Mine have copyrights from 1965 and ending with Volume 9 in 1972 with a 10th book containing bibliography.
I just opened Vol 1 again after all these years and started reading. Here we go on an adventure.....
 

cornstalk

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Thanks. I just looked and mine do cover a bunch of copyright dates, probably the same as yours. Same lettering with mine at the same location as yours. Imagine someone actually having to do that by hand for all these. I'd forgotten about all the jackets we made from grocery bags for our school books, wow. Putting artwork all over them. I envy your memory.
 

Oubaas

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Thanks for this thread. We're not much for TV, so my wife and I both read a lot.

I recently finished, "Jim Bridger, Trailblazer of the American West" by Jerry Enzler and, "Undaunted Courage: Meriwether Lewis, Thomas Jefferson, and the Opening of the American West" by Stephen E. Ambrose. They're both worth a read.

I'm always looking for something good to read, so this is a nice thread for me.
 

Cutfinger

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Lewis and Clark among the Indians , by James P Ronda is also a good read .

Blood and Thunder . the epic story of Kit Carson and the conquest of the American west . By Hampton Sides . A great book .

Comanches .The History of a People , By T.R. Fehrenbach ISBN 1-8441-3755-4 . Although this isn't about the RMFT it is one of the most interesting books on American Indians and their part in US history , especially for Texans , that I have read . It is one of the favorites in my collection .
 
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tenngun

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Give your heart to the hawks was mentioned, great book. We’ve learned a bit since then, but it’s still a great read, more correct then not.
It is a narrative and not a history.
Saga of Hugh Glass falls in the same category, and Jedidiah Smith and the opening of the west.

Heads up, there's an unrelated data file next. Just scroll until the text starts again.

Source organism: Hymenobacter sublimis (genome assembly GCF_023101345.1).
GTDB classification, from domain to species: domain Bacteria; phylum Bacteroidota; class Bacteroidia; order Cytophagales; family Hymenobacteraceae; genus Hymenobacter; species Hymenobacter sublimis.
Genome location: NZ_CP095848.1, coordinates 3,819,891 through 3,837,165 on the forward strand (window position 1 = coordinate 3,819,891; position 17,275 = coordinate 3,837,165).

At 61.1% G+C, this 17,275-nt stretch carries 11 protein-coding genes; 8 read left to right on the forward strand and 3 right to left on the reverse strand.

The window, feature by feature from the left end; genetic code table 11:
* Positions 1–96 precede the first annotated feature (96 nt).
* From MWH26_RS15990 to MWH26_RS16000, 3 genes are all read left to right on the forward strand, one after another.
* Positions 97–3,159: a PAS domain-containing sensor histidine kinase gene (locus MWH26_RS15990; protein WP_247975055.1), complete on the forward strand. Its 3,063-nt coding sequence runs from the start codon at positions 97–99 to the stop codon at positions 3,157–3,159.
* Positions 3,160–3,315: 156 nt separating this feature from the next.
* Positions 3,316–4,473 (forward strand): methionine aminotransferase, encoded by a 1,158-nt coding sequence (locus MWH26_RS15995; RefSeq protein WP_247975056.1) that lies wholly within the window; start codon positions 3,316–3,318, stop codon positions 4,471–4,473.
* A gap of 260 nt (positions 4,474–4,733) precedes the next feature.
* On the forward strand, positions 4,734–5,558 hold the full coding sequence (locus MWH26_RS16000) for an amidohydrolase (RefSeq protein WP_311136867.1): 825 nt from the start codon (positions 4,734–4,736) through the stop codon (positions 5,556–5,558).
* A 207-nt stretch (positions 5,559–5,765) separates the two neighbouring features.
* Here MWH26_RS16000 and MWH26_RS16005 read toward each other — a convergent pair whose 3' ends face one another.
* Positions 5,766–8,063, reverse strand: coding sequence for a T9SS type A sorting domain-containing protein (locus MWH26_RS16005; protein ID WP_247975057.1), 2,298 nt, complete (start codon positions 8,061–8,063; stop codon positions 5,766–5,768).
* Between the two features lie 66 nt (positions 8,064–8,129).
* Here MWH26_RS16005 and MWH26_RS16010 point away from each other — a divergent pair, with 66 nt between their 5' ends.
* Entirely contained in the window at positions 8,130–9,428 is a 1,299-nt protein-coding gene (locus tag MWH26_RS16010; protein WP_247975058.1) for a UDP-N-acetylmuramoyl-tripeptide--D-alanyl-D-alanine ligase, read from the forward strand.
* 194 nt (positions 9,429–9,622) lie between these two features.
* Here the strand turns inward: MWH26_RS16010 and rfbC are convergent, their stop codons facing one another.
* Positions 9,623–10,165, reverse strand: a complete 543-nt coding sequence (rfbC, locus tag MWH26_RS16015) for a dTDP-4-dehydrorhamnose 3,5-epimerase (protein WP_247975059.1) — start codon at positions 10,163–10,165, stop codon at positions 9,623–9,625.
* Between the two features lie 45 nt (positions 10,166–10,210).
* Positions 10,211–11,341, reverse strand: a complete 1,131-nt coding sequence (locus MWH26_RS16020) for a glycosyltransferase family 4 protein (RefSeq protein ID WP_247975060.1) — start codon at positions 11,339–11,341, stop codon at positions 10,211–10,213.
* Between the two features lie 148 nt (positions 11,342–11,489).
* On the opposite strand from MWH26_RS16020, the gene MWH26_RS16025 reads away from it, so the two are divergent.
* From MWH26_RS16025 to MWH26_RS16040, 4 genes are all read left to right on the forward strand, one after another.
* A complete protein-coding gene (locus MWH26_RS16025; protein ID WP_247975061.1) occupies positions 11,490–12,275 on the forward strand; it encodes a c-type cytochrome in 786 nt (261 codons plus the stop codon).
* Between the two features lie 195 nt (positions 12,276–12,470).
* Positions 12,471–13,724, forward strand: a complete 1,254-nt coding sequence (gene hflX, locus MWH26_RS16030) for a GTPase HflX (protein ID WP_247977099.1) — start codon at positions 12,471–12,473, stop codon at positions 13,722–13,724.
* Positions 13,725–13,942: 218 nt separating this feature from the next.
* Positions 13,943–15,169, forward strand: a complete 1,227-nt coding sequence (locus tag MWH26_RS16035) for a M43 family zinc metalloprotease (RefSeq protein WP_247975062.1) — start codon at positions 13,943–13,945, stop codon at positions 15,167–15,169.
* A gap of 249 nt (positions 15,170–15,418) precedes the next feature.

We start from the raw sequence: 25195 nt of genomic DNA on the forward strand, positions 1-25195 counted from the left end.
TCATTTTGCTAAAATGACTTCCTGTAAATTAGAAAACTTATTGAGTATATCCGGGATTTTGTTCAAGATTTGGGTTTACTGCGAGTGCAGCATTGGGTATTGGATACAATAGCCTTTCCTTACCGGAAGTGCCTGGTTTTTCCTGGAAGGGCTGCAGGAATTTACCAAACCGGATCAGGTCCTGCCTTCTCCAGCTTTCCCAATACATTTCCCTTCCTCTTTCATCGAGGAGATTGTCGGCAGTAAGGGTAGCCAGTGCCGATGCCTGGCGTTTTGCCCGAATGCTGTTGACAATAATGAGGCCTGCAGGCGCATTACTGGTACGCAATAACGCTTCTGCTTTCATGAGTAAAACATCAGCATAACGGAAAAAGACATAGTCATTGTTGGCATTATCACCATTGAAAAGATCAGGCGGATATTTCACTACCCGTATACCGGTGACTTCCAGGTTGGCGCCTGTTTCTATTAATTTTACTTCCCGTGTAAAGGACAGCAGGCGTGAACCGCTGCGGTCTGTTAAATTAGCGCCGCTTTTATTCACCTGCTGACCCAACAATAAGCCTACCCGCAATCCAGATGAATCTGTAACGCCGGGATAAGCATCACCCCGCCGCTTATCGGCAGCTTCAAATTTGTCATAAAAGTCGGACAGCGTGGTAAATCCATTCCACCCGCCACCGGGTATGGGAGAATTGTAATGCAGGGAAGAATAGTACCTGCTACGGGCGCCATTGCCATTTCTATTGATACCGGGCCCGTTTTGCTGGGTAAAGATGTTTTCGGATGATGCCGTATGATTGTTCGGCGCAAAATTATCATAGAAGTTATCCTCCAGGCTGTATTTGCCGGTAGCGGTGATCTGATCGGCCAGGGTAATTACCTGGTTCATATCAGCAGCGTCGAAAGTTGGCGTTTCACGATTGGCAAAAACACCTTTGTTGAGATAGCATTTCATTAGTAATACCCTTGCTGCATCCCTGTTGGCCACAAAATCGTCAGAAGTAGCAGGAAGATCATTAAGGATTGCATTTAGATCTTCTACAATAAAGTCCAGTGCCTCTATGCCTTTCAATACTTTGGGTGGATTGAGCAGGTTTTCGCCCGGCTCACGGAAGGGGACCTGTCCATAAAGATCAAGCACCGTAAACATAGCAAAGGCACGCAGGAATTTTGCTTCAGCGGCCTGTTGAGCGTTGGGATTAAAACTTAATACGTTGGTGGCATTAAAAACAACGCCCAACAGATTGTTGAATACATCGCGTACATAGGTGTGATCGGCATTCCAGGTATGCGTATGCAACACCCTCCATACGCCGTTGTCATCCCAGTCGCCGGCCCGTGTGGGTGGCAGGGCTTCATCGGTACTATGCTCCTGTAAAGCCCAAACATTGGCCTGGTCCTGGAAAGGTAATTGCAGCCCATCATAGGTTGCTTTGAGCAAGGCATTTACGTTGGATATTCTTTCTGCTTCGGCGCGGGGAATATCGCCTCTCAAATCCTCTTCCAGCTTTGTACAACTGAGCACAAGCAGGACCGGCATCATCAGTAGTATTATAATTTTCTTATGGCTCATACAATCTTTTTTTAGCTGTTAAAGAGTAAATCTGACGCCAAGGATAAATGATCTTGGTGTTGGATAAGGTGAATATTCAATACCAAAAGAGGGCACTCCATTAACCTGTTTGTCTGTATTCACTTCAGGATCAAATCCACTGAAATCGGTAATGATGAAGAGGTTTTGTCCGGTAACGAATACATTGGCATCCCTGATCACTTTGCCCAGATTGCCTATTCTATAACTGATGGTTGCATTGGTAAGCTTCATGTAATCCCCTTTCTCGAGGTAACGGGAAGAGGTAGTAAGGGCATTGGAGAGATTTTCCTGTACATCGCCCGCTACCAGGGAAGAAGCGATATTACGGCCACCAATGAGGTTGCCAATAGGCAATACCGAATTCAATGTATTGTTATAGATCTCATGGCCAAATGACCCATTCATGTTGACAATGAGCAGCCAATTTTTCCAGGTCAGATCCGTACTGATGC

While not hard histories I think that gives you a feeling for the events
 

cornstalk

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I'm nearing completion reading "The COMPANY The rise and fall of the Hudson's Bay Empire". I'll give this one two thumbs up even though it has a hint of WOKE nonsense weaving through it. Not enough to be offensive, although twice it approaches that, but only for a paragraph each time. Fascinating to learn about the beginnings of HBC, and then especially about the North West Company and the war between them both. One gets a much to greater understanding of the American Mountain Man and the Rocky Mountain Fur Trade by studying the fur trade to the north, as well as the fur trade to the south and west. After all they were all intertwined with each other in numerous ways.

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I'm nearing completion reading "The COMPANY The rise and fall of the Hudson's Bay Empire". I'll give this one two thumbs up even though it has a hint of WOKE nonsense weaving through it. Not enough to be offensive, although twice it approaches that, but only for a paragraph each time. Fascinating to learn about the beginnings of HBC, and then especially about the North West Company and the war between them both. One gets a much to greater understanding of the American Mountain Man and the Rocky Mountain Fur Trade by studying the fur trade to the north, as well as the fur trade to the south and west. After all they were all intertwined with each other in numerous ways.

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You would enjoy Mari Sandoz' " Beaver Men"


It ties everything together from the 1500's forward.